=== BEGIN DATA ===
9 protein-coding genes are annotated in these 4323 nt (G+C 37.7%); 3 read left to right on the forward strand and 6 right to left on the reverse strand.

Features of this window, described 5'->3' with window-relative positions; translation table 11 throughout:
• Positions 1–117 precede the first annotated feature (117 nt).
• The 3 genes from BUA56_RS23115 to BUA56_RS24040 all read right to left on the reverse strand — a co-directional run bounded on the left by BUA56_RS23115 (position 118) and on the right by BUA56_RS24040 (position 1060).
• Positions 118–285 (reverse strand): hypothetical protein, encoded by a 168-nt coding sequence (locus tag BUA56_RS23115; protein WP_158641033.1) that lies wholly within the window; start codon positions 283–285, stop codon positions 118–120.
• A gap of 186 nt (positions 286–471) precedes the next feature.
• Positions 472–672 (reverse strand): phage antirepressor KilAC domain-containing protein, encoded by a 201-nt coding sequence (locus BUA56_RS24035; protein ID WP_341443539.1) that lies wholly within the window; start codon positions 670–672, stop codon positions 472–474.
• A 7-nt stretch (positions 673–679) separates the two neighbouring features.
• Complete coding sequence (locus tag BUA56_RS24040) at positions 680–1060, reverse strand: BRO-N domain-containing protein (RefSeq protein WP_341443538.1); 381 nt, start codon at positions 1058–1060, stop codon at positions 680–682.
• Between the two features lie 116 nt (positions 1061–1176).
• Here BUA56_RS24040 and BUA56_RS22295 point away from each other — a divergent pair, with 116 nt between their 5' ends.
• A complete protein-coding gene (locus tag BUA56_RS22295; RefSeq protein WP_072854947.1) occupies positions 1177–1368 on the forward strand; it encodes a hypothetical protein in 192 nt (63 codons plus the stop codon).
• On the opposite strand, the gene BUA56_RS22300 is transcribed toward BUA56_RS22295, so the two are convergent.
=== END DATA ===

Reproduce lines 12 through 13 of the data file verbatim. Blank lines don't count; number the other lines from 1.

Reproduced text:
• A complete protein-coding gene (locus tag BUA56_RS22295; RefSeq protein WP_072854947.1) occupies positions 1177–1368 on the forward strand; it encodes a hypothetical protein in 192 nt (63 codons plus the stop codon).
• On the opposite strand, the gene BUA56_RS22300 is transcribed toward BUA56_RS22295, so the two are convergent.